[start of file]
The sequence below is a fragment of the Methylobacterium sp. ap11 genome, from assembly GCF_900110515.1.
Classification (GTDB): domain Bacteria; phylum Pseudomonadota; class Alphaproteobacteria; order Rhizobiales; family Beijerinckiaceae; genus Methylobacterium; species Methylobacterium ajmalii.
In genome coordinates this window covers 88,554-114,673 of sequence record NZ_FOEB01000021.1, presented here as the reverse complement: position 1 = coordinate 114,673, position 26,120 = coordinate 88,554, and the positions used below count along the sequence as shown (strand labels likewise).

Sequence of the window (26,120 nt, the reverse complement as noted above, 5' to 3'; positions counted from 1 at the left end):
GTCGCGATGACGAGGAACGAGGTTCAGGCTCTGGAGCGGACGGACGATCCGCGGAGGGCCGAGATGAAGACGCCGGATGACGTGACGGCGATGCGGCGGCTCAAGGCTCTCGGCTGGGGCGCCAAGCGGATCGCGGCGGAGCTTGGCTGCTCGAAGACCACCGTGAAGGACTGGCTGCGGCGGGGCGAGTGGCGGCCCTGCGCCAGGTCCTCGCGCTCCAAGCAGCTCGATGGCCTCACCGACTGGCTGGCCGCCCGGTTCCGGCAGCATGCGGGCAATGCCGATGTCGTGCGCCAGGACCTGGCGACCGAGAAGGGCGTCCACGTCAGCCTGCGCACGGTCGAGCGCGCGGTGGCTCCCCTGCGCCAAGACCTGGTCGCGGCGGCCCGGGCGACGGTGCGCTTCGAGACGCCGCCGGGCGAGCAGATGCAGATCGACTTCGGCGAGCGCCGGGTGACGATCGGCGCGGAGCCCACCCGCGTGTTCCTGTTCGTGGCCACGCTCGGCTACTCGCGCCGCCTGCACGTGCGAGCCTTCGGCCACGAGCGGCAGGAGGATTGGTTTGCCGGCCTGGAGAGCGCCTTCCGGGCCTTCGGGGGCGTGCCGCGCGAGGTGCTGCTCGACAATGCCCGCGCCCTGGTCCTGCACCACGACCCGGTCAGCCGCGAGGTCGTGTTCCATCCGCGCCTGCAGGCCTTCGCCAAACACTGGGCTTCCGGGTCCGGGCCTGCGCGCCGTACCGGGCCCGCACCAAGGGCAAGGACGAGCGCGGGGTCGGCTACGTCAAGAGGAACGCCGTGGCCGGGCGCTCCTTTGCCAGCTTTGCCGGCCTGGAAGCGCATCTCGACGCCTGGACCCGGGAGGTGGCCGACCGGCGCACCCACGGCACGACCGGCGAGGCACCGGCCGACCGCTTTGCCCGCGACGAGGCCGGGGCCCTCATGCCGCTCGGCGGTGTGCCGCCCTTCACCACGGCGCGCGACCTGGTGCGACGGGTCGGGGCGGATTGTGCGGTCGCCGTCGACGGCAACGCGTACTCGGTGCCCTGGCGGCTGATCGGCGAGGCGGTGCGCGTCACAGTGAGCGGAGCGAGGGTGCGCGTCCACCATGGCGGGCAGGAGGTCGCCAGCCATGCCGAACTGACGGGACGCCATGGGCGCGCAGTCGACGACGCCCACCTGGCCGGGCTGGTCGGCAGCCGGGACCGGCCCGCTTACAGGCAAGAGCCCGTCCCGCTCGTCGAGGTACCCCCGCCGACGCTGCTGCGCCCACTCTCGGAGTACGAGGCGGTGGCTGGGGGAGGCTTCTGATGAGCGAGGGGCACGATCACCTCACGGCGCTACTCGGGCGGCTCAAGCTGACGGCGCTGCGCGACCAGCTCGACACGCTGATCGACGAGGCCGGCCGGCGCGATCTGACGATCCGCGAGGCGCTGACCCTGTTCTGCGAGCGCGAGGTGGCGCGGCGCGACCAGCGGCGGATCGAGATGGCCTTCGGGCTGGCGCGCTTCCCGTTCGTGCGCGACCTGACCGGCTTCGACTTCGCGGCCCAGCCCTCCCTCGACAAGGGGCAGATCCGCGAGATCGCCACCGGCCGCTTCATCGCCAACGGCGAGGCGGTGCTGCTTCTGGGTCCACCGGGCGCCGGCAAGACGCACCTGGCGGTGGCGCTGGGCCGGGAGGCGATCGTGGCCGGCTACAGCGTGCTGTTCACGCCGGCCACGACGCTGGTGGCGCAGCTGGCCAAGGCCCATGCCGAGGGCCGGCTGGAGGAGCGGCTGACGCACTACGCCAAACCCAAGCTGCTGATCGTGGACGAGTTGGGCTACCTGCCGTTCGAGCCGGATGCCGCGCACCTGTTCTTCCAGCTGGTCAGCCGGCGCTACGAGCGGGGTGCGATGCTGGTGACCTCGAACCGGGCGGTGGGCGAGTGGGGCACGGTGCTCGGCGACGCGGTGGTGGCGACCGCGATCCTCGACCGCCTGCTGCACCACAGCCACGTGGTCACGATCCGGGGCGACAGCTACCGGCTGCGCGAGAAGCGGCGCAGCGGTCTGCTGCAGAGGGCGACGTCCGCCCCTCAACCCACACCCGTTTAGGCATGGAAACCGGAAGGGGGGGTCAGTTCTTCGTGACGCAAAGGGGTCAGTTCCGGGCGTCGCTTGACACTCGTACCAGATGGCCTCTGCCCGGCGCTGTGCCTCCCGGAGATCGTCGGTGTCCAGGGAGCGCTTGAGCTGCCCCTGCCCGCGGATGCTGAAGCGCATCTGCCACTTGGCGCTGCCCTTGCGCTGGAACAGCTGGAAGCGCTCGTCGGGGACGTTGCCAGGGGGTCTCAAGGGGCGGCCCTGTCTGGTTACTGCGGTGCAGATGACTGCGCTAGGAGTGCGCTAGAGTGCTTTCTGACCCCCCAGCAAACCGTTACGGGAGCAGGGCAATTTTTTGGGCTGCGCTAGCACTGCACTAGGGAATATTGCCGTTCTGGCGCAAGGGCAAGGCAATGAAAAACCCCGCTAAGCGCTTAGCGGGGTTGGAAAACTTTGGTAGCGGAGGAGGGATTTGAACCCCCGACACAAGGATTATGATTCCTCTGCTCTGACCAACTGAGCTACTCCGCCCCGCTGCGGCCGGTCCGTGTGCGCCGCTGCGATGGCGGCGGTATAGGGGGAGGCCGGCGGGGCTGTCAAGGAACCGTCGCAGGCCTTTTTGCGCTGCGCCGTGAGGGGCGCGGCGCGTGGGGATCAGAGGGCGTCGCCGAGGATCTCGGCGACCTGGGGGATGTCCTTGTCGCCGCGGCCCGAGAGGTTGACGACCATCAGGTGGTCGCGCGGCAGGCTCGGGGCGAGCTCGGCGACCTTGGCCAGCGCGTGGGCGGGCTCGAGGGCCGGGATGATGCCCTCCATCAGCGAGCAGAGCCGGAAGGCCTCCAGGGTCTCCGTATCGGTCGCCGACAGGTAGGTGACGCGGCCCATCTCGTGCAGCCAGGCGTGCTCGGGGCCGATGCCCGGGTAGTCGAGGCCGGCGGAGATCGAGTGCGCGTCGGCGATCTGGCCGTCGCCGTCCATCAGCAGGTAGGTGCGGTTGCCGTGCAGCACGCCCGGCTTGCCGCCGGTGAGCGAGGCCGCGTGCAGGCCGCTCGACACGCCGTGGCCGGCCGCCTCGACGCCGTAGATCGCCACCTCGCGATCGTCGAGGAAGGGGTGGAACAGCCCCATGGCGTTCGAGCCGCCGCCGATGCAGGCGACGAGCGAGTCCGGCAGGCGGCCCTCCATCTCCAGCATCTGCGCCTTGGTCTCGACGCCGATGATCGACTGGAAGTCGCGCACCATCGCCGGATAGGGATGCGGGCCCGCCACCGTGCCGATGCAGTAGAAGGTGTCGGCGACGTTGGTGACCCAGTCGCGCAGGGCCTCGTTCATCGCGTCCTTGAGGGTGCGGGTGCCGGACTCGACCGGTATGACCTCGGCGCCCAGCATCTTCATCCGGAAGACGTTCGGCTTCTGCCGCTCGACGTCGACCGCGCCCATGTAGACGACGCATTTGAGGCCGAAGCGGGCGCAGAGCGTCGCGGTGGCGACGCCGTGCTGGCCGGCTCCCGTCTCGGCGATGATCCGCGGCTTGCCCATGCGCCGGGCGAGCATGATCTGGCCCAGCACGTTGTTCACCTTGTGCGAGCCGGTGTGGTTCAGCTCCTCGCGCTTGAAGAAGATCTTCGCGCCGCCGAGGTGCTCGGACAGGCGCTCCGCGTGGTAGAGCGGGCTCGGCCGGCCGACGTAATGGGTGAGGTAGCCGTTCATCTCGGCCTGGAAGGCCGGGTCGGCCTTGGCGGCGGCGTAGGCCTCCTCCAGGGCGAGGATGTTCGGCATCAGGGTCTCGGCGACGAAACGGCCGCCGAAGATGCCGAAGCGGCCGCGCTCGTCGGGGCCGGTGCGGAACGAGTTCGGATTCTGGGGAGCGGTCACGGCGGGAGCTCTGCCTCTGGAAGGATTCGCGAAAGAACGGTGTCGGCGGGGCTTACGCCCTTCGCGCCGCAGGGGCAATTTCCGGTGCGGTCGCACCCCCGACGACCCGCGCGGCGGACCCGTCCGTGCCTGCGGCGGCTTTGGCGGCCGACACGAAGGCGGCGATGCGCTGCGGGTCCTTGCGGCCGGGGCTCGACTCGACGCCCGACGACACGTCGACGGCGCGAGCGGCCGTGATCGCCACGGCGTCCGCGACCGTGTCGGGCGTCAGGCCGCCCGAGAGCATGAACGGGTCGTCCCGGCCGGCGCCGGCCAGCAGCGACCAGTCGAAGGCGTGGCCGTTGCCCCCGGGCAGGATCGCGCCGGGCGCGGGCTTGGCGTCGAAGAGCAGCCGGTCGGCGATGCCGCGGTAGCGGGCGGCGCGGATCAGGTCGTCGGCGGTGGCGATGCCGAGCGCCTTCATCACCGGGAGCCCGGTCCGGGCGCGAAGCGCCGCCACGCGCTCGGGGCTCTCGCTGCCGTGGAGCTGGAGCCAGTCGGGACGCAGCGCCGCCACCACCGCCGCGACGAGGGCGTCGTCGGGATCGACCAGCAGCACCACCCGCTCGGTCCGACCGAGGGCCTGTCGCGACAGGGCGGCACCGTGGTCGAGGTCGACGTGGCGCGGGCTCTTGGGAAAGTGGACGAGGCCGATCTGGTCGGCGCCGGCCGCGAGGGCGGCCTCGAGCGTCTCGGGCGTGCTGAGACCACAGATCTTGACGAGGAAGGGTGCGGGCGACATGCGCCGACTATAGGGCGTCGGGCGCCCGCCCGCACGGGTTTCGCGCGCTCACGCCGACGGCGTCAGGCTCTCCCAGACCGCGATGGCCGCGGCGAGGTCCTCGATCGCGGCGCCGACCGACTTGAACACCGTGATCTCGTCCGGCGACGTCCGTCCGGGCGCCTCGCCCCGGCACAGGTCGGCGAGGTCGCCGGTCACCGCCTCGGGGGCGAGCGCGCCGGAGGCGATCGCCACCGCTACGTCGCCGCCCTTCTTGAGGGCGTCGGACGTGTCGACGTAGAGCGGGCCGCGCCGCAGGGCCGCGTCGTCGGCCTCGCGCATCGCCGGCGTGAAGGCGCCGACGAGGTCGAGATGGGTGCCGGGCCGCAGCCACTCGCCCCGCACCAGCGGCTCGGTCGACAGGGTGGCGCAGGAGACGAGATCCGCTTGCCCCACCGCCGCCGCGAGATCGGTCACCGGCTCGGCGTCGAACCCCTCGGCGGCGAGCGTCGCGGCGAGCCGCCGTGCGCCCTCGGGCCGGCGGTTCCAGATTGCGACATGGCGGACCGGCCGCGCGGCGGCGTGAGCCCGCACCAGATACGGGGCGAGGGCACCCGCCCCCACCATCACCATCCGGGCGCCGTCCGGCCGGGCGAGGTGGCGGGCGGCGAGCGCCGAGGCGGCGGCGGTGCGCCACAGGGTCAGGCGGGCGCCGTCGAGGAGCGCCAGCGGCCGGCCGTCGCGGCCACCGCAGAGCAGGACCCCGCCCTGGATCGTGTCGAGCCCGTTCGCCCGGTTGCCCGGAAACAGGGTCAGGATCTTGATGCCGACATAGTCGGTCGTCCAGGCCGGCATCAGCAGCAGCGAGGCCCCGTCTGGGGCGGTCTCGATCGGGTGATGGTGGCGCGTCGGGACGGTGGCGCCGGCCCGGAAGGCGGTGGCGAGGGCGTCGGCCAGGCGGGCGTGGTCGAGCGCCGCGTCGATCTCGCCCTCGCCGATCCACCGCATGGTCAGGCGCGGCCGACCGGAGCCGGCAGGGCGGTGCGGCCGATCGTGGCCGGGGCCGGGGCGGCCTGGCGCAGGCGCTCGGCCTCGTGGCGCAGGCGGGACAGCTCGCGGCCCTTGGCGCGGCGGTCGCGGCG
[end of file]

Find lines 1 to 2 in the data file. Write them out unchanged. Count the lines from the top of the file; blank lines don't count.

The sequence below is a fragment of the Methylobacterium sp. ap11 genome, from assembly GCF_900110515.1.
Classification (GTDB): domain Bacteria; phylum Pseudomonadota; class Alphaproteobacteria; order Rhizobiales; family Beijerinckiaceae; genus Methylobacterium; species Methylobacterium ajmalii.